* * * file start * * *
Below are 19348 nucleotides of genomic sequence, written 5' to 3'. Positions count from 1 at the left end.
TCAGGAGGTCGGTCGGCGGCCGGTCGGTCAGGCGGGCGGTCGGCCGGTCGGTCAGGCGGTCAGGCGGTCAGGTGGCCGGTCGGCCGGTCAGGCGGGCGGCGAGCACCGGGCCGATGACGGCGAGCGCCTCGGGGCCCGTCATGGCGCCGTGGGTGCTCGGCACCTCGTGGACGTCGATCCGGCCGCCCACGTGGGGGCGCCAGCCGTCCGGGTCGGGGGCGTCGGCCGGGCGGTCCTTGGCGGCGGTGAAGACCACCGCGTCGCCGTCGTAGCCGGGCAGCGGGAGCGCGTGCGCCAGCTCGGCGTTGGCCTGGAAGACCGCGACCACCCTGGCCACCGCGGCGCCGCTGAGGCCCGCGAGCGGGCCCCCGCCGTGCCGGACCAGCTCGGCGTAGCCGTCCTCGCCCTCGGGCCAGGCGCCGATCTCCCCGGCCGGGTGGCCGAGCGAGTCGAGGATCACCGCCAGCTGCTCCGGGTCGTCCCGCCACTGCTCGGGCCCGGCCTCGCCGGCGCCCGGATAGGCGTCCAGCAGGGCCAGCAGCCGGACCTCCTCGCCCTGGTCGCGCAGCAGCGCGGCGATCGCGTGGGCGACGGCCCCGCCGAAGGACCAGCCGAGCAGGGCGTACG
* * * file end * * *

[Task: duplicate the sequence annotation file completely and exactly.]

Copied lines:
Below are 19348 nucleotides of genomic sequence, written 5' to 3'. Positions count from 1 at the left end.
TCAGGAGGTCGGTCGGCGGCCGGTCGGTCAGGCGGGCGGTCGGCCGGTCGGTCAGGCGGTCAGGCGGTCAGGTGGCCGGTCGGCCGGTCAGGCGGGCGGCGAGCACCGGGCCGATGACGGCGAGCGCCTCGGGGCCCGTCATGGCGCCGTGGGTGCTCGGCACCTCGTGGACGTCGATCCGGCCGCCCACGTGGGGGCGCCAGCCGTCCGGGTCGGGGGCGTCGGCCGGGCGGTCCTTGGCGGCGGTGAAGACCACCGCGTCGCCGTCGTAGCCGGGCAGCGGGAGCGCGTGCGCCAGCTCGGCGTTGGCCTGGAAGACCGCGACCACCCTGGCCACCGCGGCGCCGCTGAGGCCCGCGAGCGGGCCCCCGCCGTGCCGGACCAGCTCGGCGTAGCCGTCCTCGCCCTCGGGCCAGGCGCCGATCTCCCCGGCCGGGTGGCCGAGCGAGTCGAGGATCACCGCCAGCTGCTCCGGGTCGTCCCGCCACTGCTCGGGCCCGGCCTCGCCGGCGCCCGGATAGGCGTCCAGCAGGGCCAGCAGCCGGACCTCCTCGCCCTGGTCGCGCAGCAGCGCGGCGATCGCGTGGGCGACGGCCCCGCCGAAGGACCAGCCGAGCAGGGCGTACG